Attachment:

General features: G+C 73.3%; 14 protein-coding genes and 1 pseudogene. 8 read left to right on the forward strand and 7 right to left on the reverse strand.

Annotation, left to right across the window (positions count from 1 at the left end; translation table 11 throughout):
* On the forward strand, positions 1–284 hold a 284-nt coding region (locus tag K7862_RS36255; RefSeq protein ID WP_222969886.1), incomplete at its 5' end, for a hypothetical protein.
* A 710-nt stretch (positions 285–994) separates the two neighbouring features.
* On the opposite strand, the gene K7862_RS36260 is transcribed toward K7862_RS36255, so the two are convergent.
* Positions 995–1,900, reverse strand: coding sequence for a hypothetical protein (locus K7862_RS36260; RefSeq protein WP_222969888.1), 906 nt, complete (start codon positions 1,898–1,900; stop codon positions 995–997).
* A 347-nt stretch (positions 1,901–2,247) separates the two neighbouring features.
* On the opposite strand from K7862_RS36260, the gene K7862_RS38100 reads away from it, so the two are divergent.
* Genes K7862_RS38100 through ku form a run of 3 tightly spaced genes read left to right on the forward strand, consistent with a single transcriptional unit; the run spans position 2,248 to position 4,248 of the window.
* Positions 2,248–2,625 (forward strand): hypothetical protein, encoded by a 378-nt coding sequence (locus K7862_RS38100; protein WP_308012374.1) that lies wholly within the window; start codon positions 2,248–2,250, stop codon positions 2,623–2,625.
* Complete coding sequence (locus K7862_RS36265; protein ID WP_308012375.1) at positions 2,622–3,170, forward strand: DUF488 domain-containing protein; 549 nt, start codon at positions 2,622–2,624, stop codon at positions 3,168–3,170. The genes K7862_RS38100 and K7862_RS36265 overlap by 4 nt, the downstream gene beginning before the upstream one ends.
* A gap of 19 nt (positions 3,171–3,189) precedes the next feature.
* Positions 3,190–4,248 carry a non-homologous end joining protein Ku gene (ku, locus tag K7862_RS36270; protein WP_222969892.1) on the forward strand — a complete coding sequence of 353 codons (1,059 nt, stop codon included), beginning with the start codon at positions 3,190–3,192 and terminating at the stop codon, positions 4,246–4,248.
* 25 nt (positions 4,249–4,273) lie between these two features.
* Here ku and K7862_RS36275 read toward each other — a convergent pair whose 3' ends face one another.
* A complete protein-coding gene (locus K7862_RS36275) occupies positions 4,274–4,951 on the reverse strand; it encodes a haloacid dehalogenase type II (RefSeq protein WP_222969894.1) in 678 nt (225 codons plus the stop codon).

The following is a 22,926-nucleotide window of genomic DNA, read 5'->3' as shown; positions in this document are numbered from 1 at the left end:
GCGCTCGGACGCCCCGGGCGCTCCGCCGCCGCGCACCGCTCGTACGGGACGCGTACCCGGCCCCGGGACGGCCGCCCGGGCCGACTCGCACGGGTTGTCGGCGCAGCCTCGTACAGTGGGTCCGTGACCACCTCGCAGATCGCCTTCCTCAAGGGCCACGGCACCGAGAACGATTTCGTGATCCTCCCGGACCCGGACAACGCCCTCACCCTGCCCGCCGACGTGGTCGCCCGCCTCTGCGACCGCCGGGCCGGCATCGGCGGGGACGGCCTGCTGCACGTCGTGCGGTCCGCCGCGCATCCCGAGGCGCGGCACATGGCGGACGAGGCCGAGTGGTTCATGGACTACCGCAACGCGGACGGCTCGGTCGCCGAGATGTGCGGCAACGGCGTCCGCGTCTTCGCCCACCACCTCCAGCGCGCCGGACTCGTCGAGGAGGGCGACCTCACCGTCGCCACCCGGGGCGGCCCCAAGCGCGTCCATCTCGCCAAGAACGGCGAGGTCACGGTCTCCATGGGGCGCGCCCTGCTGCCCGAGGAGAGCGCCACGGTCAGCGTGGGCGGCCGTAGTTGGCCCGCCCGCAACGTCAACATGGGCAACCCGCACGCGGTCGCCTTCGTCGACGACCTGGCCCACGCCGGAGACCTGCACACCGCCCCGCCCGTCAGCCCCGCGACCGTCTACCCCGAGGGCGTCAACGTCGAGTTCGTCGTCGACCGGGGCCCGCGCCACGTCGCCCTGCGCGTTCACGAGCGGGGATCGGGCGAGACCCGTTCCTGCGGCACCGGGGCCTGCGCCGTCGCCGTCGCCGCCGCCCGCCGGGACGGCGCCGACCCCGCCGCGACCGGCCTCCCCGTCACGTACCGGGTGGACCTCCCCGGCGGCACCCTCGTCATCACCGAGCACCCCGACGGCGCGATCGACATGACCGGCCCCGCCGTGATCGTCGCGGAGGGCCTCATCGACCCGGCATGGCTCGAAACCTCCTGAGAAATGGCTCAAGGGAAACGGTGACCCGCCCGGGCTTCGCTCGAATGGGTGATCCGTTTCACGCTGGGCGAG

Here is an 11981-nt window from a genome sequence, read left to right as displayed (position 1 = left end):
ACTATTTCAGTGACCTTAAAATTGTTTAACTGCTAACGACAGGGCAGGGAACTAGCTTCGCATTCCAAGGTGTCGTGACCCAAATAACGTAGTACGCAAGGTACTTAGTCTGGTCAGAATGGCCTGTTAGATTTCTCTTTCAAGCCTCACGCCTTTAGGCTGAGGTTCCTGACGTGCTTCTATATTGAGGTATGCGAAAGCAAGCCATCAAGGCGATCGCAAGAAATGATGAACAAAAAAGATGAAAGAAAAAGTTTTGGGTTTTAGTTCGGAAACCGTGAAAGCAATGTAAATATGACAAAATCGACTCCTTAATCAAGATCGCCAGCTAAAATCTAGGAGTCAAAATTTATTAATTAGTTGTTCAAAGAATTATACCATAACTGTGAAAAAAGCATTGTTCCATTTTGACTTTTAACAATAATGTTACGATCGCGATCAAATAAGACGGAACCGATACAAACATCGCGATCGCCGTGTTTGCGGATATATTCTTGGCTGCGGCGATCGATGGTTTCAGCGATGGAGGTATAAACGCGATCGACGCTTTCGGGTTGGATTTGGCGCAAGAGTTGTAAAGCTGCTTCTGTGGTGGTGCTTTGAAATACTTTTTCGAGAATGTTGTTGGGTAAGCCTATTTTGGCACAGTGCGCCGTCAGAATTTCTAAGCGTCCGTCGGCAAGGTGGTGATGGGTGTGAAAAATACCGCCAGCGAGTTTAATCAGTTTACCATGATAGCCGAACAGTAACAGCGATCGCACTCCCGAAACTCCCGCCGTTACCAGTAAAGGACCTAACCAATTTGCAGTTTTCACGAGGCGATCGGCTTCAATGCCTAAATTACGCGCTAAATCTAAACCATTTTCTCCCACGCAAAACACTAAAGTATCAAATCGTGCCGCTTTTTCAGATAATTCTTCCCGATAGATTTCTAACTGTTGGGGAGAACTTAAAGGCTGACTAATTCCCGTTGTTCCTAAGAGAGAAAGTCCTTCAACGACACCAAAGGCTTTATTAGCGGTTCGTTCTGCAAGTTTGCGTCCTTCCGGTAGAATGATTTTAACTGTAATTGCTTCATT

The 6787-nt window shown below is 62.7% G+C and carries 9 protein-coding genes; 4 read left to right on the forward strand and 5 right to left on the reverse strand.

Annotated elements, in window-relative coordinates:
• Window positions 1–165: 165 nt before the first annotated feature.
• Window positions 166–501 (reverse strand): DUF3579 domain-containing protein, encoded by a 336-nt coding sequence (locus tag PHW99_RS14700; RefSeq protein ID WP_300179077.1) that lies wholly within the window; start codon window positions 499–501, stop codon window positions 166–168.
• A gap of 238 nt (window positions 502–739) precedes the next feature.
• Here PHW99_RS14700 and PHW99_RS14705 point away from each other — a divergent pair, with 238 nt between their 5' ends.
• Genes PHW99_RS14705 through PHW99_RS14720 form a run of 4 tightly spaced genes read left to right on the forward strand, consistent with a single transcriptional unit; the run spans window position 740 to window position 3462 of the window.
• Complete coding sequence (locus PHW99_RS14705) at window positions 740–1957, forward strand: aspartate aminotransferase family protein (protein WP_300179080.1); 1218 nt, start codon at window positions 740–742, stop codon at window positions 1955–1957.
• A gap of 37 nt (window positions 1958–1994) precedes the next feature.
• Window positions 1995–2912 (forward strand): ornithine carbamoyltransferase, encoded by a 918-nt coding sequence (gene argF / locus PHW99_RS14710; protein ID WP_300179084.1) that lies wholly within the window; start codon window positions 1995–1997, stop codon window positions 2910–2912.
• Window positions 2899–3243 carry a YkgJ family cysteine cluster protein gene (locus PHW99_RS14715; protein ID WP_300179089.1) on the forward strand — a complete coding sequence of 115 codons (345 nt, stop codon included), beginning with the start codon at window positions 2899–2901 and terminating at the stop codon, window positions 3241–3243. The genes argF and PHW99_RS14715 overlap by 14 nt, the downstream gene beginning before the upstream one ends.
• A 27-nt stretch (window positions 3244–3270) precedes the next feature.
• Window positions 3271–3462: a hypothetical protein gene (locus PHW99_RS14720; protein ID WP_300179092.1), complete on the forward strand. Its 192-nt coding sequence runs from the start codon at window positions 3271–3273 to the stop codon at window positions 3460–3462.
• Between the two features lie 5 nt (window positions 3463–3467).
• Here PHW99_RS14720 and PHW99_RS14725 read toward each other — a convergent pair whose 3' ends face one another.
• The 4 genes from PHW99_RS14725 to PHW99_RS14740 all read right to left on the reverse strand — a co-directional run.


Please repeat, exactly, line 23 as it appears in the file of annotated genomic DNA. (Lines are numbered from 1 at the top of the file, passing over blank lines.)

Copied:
• Window positions 1–165: 165 nt before the first annotated feature.